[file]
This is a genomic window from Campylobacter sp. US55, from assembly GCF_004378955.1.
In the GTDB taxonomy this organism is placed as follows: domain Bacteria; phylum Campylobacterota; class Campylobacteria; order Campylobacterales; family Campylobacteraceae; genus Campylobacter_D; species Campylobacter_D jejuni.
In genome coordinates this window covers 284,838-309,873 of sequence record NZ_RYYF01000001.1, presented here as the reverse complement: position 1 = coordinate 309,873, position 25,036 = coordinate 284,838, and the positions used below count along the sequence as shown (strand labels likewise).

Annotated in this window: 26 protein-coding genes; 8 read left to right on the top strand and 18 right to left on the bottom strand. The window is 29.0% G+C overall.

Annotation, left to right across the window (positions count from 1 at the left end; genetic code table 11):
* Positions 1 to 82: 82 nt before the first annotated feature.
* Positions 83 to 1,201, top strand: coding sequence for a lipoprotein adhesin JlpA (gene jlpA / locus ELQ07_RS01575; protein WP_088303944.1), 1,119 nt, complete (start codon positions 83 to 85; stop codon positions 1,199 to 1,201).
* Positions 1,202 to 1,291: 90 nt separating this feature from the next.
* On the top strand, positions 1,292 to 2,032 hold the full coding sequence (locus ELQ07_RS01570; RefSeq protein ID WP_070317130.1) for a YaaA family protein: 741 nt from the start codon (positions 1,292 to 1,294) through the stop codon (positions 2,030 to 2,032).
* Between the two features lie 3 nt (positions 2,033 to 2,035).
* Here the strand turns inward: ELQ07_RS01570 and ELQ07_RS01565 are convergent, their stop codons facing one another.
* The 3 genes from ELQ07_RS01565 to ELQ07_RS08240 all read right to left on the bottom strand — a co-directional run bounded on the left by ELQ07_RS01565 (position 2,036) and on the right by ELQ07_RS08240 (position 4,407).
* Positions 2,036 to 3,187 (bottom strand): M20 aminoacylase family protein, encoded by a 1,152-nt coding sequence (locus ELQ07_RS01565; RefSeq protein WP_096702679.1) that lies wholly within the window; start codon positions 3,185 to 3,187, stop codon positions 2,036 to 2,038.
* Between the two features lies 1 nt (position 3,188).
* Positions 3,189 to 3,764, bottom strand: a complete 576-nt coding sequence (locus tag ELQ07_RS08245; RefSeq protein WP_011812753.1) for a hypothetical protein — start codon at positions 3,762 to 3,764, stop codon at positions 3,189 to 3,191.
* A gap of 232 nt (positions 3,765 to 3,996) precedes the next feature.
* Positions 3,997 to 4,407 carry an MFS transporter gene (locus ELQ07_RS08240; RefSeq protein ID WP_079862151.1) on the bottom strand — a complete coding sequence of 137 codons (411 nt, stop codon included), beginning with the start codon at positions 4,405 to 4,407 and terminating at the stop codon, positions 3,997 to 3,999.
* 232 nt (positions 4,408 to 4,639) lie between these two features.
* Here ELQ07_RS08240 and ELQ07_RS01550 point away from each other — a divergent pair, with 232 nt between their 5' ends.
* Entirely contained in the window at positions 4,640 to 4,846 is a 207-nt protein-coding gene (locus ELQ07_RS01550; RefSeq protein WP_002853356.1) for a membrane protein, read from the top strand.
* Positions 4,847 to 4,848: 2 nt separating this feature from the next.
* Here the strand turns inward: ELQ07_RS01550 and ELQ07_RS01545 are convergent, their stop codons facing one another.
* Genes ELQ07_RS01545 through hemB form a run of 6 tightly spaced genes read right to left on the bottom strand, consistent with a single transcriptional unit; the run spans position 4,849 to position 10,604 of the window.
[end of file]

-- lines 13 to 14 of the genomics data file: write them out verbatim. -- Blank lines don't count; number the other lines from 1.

* Positions 2,036 to 3,187 (bottom strand): M20 aminoacylase family protein, encoded by a 1,152-nt coding sequence (locus ELQ07_RS01565; RefSeq protein WP_096702679.1) that lies wholly within the window; start codon positions 3,185 to 3,187, stop codon positions 2,036 to 2,038.
* Between the two features lies 1 nt (position 3,188).